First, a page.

“If God gave it to me,” we say, “its mine. I can do what I want with it.” No. The truth is that it is ours to thank Him for and ours to offer back to Him, ours to relinquish, ours to lose, ours to let go of – if we want to find our true selves, if we want real life, if our hearts are set on glory.”  Elisabeth Elliot

As I watch these Monarchs in captivity change, my anticipation heightens with every new phase, same goes for the changes I see in my son.  When the Monarch chrysalis thins enough to reveal the caterpillar to butterfly, a level of relief sets in, I know that the transformation is just about complete.

My son’s transformation from boy to man isn’t complete yet, but not too far away.

We have time to finish our assignment: to raise a Godly protector (physical and spiritual) and provider (physical and spiritual). 

Soon enough, our Monarchs will hatch and there will be a waiting phase as the wings harden and strengthen for the inevitable take off…the migration.  Like Monarchs, sending my son into the world too soon, expecting him to fly before he is equipped to do so, makes him vulnerable and prone to sinking rather than soaring.

I know my son would much rather be compared to a fierce Bengal tiger rather than a delicate Monarch, but that’s the tricky part of raising sons, helping them balance tenacity and toughness while preserving and maintaining a tenderness that wraps like tendrils around his heart.  It’s the lionhearted and lamb-like combination that makes a Godly man.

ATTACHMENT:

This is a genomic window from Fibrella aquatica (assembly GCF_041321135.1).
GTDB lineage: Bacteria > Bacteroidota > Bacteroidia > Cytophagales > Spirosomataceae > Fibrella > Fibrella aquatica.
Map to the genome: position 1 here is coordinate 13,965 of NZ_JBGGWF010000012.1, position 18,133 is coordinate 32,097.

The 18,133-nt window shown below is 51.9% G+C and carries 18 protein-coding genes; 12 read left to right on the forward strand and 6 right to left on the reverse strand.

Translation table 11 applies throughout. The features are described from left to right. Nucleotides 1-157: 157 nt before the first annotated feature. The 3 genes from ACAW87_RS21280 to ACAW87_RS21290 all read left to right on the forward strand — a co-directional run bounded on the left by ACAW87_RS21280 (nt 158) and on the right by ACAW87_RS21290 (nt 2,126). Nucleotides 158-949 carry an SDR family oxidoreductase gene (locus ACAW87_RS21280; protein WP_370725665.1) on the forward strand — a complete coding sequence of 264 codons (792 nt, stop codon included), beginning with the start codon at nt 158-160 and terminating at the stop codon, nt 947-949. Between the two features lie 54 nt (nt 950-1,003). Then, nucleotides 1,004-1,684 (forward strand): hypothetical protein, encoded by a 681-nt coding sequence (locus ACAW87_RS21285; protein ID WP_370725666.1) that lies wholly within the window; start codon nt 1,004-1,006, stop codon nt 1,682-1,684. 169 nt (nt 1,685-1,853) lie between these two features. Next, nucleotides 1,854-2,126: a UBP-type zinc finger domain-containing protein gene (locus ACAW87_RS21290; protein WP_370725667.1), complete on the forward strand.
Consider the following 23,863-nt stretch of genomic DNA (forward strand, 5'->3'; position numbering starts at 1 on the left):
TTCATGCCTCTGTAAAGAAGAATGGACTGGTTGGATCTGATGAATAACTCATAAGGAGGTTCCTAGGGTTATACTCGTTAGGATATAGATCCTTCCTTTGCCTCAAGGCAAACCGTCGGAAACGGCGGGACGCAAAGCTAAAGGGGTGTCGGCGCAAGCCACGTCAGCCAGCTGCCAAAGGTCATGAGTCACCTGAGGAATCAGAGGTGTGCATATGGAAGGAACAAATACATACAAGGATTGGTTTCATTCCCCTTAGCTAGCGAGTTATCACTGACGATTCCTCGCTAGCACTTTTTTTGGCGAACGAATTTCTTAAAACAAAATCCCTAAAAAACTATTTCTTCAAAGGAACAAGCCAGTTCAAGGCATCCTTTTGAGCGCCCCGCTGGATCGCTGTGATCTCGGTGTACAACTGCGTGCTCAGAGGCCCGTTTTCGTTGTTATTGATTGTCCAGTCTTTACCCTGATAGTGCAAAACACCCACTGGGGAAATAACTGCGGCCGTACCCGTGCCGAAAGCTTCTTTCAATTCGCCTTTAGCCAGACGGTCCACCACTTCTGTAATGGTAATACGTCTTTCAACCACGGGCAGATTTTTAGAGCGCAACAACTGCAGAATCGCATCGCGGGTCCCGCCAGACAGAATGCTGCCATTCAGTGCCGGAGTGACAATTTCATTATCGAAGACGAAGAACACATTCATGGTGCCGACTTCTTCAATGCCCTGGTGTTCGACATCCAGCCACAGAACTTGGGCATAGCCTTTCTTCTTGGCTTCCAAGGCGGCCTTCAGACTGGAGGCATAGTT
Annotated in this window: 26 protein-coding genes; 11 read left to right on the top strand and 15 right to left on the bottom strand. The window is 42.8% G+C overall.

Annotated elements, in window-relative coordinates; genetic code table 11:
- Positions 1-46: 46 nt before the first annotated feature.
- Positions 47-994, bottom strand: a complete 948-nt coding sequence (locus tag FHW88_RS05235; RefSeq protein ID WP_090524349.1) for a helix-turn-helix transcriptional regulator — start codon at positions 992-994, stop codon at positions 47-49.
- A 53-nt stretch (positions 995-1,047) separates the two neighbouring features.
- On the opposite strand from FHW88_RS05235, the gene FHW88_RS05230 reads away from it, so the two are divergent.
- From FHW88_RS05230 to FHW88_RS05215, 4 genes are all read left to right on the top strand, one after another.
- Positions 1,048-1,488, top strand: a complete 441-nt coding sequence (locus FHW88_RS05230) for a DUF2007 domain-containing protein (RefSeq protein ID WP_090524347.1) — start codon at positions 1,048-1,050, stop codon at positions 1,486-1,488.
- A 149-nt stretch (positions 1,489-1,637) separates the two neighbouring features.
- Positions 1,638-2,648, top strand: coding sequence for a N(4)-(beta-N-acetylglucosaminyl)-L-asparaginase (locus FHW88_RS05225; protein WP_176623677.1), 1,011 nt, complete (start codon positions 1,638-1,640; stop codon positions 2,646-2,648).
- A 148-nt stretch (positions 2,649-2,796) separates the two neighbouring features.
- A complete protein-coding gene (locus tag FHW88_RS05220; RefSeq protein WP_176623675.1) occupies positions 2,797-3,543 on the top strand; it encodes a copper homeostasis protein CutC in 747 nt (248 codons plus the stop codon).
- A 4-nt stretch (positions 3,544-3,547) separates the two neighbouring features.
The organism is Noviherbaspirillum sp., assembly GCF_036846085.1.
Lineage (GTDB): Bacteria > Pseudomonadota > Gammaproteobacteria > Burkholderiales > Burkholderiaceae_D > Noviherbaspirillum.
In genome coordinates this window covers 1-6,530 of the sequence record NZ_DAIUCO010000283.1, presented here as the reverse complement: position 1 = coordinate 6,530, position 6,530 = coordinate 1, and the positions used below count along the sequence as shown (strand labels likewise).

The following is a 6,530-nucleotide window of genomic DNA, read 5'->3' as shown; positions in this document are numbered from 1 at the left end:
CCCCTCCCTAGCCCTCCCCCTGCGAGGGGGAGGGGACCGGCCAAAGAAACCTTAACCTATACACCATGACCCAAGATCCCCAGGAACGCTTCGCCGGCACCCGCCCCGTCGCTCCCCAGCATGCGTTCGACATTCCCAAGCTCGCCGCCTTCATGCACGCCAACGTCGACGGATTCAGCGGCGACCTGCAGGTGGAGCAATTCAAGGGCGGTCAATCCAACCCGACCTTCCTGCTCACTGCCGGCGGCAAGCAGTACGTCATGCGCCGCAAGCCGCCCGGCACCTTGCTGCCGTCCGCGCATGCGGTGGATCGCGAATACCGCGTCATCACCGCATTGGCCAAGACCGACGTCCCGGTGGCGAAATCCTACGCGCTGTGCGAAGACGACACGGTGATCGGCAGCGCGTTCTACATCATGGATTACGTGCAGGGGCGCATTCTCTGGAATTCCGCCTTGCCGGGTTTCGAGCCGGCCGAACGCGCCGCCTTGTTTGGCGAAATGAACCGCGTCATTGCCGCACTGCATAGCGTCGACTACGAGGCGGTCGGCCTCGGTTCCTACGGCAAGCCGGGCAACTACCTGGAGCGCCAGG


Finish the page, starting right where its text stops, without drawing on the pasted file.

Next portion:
It’s been almost a week since our Monarch caterpillars transformed into a jade green chrysalis.   Inside the casing dramatic changes occur.  Within a few days, there will be visible signs of the new creature as the outline of the ebony and orange wings press against the transparent protective shell.  Home has changed.

Mothers of daughters, as you pray for the future mate of your girl, pray that she desires a man with a Godly vision; a man who not only knows his purpose in this world but pursues it.

During the boy to man metamorphosis remember:

  • Maturity (spiritual, emotional) dictates readiness not a specific age. It is the wise hunter-warrior who reaches into his quiver and pulls out an arrow with perfect fletchings and a razor sharp tip. He releases that arrow confident that it will strike the target.  If the arrow is not battle ready, the arrow remains in the quiver.  The same goes for sons, begin the tender-warrior training as a shoe lace dangling toddler so that when the pulling away begins, you are confident he will become the lionhearted, lamb-like man you prayed for. 
  • Letting Go Does NOT Mean Giving Up.   When times get tough and the angst of becoming a man erupts and causes conflict, find a quiet corner to cry and when the last tear falls, brush yourself off, and get back to being mom. He needs you.
  • Prayer is Your Most Valuable Tool.   You talk to your son but the pulling away has created a crevice between mother and son.  Don’t press the panic button.  “Mature Christians are keenly aware that they can’t raise their kids. It’s a no-brainer. Even if they are perfect parents, they still can’t get inside their kid’s hearts. THAT’S WHY STRONG CHRISTIANS PRAY MORE.” Paul Miller.  Once he finds his footing, the crevice closes to a sliver.